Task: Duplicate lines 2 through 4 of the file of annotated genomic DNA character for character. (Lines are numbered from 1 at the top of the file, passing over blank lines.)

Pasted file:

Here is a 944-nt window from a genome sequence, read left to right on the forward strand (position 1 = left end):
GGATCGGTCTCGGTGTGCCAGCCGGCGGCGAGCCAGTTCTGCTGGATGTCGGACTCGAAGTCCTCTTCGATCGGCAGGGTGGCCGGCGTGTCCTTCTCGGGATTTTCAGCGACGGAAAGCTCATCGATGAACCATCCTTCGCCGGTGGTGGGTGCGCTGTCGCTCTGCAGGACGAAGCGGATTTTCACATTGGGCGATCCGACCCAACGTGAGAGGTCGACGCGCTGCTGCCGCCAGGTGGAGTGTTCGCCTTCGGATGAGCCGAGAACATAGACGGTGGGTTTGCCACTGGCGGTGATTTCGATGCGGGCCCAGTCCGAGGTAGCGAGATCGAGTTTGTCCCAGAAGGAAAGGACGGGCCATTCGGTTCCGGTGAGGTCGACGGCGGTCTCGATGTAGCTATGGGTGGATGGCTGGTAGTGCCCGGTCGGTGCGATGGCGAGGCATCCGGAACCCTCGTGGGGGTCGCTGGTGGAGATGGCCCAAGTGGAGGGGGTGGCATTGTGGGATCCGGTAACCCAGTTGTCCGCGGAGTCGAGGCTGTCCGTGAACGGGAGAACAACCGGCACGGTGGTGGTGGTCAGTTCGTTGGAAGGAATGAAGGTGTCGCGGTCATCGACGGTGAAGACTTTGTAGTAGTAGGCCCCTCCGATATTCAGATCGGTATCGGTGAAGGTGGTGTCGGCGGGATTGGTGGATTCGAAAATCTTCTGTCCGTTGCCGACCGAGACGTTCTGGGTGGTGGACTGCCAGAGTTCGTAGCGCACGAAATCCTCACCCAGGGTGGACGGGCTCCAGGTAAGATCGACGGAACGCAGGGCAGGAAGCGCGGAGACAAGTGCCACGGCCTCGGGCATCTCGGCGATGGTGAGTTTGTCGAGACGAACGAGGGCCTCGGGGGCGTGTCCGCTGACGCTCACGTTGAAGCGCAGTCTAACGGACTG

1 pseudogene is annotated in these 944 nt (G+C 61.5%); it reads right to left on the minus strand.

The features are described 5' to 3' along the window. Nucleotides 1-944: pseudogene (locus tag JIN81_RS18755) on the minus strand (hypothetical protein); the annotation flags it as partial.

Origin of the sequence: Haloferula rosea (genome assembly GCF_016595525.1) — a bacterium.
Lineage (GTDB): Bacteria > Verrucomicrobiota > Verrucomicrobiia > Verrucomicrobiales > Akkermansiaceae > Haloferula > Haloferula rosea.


GGATCGGTCTCGGTGTGCCAGCCGGCGGCGAGCCAGTTCTGCTGGATGTCGGACTCGAAGTCCTCTTCGATCGGCAGGGTGGCCGGCGTGTCCTTCTCGGGATTTTCAGCGACGGAAAGCTCATCGATGAACCATCCTTCGCCGGTGGTGGGTGCGCTGTCGCTCTGCAGGACGAAGCGGATTTTCACATTGGGCGATCCGACCCAACGTGAGAGGTCGACGCGCTGCTGCCGCCAGGTGGAGTGTTCGCCTTCGGATGAGCCGAGAACATAGACGGTGGGTTTGCCACTGGCGGTGATTTCGATGCGGGCCCAGTCCGAGGTAGCGAGATCGAGTTTGTCCCAGAAGGAAAGGACGGGCCATTCGGTTCCGGTGAGGTCGACGGCGGTCTCGATGTAGCTATGGGTGGATGGCTGGTAGTGCCCGGTCGGTGCGATGGCGAGGCATCCGGAACCCTCGTGGGGGTCGCTGGTGGAGATGGCCCAAGTGGAGGGGGTGGCATTGTGGGATCCGGTAACCCAGTTGTCCGCGGAGTCGAGGCTGTCCGTGAACGGGAGAACAACCGGCACGGTGGTGGTGGTCAGTTCGTTGGAAGGAATGAAGGTGTCGCGGTCATCGACGGTGAAGACTTTGTAGTAGTAGGCCCCTCCGATATTCAGATCGGTATCGGTGAAGGTGGTGTCGGCGGGATTGGTGGATTCGAAAATCTTCTGTCCGTTGCCGACCGAGACGTTCTGGGTGGTGGACTGCCAGAGTTCGTAGCGCACGAAATCCTCACCCAGGGTGGACGGGCTCCAGGTAAGATCGACGGAACGCAGGGCAGGAAGCGCGGAGACAAGTGCCACGGCCTCGGGCATCTCGGCGATGGTGAGTTTGTCGAGACGAACGAGGGCCTCGGGGGCGTGTCCGCTGACGCTCACGTTGAAGCGCAGTCTAACGGACTG

1 pseudogene is annotated in these 944 nt (G+C 61.5%); it reads right to left on the minus strand.

The features are described 5' to 3' along the window. Nucleotides 1-944: pseudogene (locus tag JIN81_RS18755) on the minus strand (hypothetical protein); the annotation flags it as partial.